15. Why does Houston have such a great restaurant scene?

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Monday, March 02, 2020

Solving the anti-vaxer problem, Houston's dynamic culture, TX #1 food state but needs VC, city govt vision vs. competence, and CA ineptness

Before this week's items, my idea of the week: I'm probably treading on dangerous ground here with the growing coronavirus pandemic, but I've been thinking about the child vaccination problem (anti-vaxers) and new laws in some states requiring the vaccines to enroll kids in public schools, which is really causing a lot of turmoil with many families.  Now I'm a science guy all in favor of vaccinations (annual flu shot every Sept-Oct), but I also believe in more freedom and less government coercion (there are also some valid arguments on specific required vaccines and their timing).  My solution is this: ~95% of a population needs a vaccine to protect the whole population. Instead of requiring 100% of students to be vaccinated, auction off up to 5% exemptions at whatever price that clears the market.  The parents that really care the most about not vaccinating (vs. the more unsure/on-the-fence/going-with-the-herd ones) will pay that price for an exemption slot.  They may not be happy about it, but it's a better option than not enrolling their kids in school.

Moving on to just a few small items this week:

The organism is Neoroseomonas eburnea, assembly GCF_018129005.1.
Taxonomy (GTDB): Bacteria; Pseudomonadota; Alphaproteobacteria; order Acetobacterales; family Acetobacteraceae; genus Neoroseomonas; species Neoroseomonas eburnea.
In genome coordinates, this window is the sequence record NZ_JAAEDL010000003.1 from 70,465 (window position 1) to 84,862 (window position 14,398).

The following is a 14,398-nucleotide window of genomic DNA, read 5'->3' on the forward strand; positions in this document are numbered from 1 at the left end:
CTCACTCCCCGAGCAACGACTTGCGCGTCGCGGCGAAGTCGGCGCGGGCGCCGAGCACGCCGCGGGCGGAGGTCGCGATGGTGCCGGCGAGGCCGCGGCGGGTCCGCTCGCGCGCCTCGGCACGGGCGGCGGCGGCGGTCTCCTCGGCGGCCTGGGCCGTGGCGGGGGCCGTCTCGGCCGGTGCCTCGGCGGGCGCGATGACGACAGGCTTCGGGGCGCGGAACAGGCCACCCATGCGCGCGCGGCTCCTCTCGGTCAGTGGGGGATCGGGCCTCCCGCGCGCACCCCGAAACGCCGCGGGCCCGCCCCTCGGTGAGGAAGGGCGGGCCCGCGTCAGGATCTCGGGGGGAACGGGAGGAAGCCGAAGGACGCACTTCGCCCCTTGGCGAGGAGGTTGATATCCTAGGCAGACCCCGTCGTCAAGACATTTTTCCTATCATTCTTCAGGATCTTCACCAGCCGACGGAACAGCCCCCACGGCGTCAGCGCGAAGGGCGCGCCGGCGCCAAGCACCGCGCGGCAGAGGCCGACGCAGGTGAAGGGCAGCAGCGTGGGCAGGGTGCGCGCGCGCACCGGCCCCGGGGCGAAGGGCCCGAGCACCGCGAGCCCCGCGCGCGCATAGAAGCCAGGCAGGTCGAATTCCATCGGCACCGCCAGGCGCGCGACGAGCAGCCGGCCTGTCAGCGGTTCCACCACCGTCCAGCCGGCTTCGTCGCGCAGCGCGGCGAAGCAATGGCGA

• Great piece from Alain Bertaud in the MIT Press Reader: Do We Really Want Our Mayors to Have a Vision? Mayors and their municipal staff should not be considered visionaries, but a coordinated team of managers and janitors. Key excerpts:
"An unfortunate trend has developed over the past quarter-century: Many municipalities have begun describing their development plans as a “vision,” a word once reserved for spiritual gurus and artists. Calling a simple municipal action and investment program — such as collecting tolls on bridges — a “vision” is symptomatic of the grandiose misunderstanding that municipalities have concerning their role. A city, after all, is entirely created by its citizens’ initiatives. These citizens are required to act within a set of “good neighbor” rules, and to be supported in their endeavors by a network of physical and social infrastructure managed by a mayor and a city council. Mayors and their municipal staff, including urban planners and economists, should be considered not visionaries or rulers, then, but a well-coordinated team (one hopes) of competent managers and janitors.
Visionary leadership implies a top-down approach, in other words, but a city is mostly created from the bottom up.  A visionary mayor may feel compelled to impose her unique insights on the life of her Philistine citizens.
To be sure, a top-down approach is required to design infrastructure and services, but only as they are needed to support citizens’ activities. The support role involved in this top-down design is not trivial and requires good data and outstanding technical and financial skills, but a personal vision is not a requirement. It might rather be a hindrance.
They did not need vision, but something much less romantic: extreme competence."
"It’s a look at the role of the culture of cities in economic dynamism and resiliency. I examine a few case studies, and from these try to draw out some cultural traits that seem to be relevant to success, notably an open social structure, invested leadership and institution building by civic elites, and a high value placed on education."
Interested to hear your thoughts in the comments on how Houston does on those indicators?...